In 2017, I was asked by the The New York Times Magazine to do a reportage about family holidays in Italy. So, I went to take photos of some rivers and channels on the Apuane Alps, between Lucca and Massa Carrara. Alessandro Baratti helped me to interview the people who frequented those places and here you can find some unpublished excerpts of what it came out from those days of shooting and talking.

During the summer we set up this space for convenience and to welcome families who like to come to the river. Ours is a group of 7 or 8 people: we live in this small town and we go down to the river to play cards, eat all together and spend the day with friends. But the space we prepare is still open to everyone.
I take care of the basin every year by putting stones and nylon at the beginning of the season and at the end of the summer I remove both the nylon and any other object, otherwise it would be swept away by the floods of the river, polluting it. It is a cure that costs me no effort and I do it with pleasure. Then a little further up we also have tables and braziers for grilling. In reality, the place where we prepare the space to be comfortable changes every year: it depends on how the river has dragged the debris and moved the rocks. The basin always remains in the usual spot, but in May we check which is the most suitable space to prepare the small beach. It is a local tradition: I remember it as a child, even if before it was more limited to locals or neighboring countries. Now, with the photographs posted on the internet, they come from all over. Sometimes they also come for wedding photographs, other times they come to do photo shoots for summer costumes…

– Roberto Biagi, organizer of “Robè Beach”, a little pool along Renara Channel.

Alessandro Baratti: Do you remember the first time you came here (Canale di Renara)?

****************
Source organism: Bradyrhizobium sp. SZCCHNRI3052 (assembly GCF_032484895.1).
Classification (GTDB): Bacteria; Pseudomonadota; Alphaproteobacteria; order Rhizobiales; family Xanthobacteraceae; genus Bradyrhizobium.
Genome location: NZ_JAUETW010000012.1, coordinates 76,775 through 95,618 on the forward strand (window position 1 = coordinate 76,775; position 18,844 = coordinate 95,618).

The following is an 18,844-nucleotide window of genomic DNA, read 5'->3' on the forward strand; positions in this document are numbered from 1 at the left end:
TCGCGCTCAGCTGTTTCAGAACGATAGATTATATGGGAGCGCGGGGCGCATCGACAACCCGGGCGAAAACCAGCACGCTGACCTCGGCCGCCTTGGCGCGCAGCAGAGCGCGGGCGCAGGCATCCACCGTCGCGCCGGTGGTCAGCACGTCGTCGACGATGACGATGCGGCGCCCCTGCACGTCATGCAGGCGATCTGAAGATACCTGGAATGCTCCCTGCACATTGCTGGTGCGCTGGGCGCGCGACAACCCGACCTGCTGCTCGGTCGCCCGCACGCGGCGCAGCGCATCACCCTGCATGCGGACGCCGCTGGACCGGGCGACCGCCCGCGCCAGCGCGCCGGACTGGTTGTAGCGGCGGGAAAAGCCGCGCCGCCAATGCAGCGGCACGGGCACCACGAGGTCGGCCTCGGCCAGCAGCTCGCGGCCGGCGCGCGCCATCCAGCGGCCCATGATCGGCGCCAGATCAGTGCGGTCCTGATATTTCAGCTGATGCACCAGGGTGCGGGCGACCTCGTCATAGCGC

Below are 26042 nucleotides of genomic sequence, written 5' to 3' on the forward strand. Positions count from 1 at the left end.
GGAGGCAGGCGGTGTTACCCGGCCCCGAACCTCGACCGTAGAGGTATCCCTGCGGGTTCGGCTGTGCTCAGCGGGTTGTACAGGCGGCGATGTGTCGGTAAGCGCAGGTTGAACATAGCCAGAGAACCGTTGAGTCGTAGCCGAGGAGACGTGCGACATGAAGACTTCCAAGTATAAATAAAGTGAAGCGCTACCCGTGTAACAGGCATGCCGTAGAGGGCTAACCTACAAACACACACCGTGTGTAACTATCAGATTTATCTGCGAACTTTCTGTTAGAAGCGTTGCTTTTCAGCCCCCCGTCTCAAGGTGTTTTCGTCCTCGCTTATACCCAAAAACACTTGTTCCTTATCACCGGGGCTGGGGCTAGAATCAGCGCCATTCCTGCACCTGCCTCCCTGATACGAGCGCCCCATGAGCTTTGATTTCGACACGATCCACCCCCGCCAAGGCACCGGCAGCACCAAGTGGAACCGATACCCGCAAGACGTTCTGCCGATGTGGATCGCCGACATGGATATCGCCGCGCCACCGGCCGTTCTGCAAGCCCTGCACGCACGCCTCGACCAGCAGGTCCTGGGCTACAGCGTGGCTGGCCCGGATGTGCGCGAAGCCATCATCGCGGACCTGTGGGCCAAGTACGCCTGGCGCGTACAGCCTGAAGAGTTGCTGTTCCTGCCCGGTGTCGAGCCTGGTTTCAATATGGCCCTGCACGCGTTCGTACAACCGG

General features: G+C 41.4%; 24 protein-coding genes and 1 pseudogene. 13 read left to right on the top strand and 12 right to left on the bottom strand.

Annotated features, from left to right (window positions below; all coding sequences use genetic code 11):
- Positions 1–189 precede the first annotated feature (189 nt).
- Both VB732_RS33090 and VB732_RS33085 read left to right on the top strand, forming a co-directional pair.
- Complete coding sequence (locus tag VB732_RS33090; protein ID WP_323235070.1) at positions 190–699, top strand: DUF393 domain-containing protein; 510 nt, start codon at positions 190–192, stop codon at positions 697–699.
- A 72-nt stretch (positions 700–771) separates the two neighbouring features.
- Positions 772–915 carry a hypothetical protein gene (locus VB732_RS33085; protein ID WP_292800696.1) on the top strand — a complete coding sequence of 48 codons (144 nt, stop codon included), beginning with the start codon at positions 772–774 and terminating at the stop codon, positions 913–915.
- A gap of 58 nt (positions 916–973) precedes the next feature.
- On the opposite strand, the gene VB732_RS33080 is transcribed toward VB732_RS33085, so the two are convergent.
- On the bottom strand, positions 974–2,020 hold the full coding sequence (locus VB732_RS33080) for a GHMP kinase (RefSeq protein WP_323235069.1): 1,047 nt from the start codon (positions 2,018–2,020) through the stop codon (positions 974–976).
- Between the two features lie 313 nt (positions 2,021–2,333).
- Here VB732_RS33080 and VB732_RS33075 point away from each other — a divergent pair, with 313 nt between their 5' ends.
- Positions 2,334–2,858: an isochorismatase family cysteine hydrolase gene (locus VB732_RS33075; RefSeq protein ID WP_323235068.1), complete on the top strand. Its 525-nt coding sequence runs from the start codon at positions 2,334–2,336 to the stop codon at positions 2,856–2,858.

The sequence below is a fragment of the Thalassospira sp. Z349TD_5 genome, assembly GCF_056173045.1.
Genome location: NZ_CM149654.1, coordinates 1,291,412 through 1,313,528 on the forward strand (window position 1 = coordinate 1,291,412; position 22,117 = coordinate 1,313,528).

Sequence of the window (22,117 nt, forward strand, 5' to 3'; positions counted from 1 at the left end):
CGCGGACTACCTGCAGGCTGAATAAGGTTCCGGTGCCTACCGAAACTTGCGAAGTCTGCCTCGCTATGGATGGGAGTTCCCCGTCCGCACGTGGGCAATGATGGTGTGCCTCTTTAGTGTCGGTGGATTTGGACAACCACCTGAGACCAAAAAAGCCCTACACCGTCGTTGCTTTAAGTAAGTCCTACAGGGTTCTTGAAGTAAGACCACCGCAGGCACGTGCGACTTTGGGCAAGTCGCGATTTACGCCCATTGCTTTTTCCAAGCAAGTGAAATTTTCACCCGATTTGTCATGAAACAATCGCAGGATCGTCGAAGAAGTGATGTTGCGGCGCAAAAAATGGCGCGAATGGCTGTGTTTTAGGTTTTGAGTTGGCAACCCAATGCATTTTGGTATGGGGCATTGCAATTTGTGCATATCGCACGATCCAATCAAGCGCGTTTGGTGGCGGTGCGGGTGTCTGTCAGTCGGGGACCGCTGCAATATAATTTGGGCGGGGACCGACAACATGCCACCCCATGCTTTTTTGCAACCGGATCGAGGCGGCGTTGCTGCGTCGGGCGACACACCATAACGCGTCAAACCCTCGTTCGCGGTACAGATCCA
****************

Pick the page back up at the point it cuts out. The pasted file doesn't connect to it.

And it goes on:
Thomas Tonazzini: I remember very well. There was the quarry. Where you got off, a road passed and the trucks from the quarries entered. Beyond there was the marble and this was the Renara quarry which was used to make the material for the concrete mixers: gravel.

I can only say that I have been coming here for a lifetime and I will continue to come as long as I can. As long as I can, I will make my little place where everyone can come and rest assured. Only education and respect for the place and the people are required. If you don’t respect the place and the people, it’s not fair to me that people come here. This is how I see it.

AB: What does attract you above all about this place?
TT: What does attract me? The tranquility in here. To see in the evening a shepherd who comes down with his flock of goats… In the morning he passes and says good morning to you. Get up in the morning, buy a wheel of fresh cheese, drink a glass of goat’s milk, this is good morning. Or find yourself at seven at the top of that ledge there and look around you… It’s priceless, priceless!

Alessandro Baratti, Summer 2017. You can find the reportage for The New York Times Magazine here: "Tuscany Hidden's Water", September 21, 2017.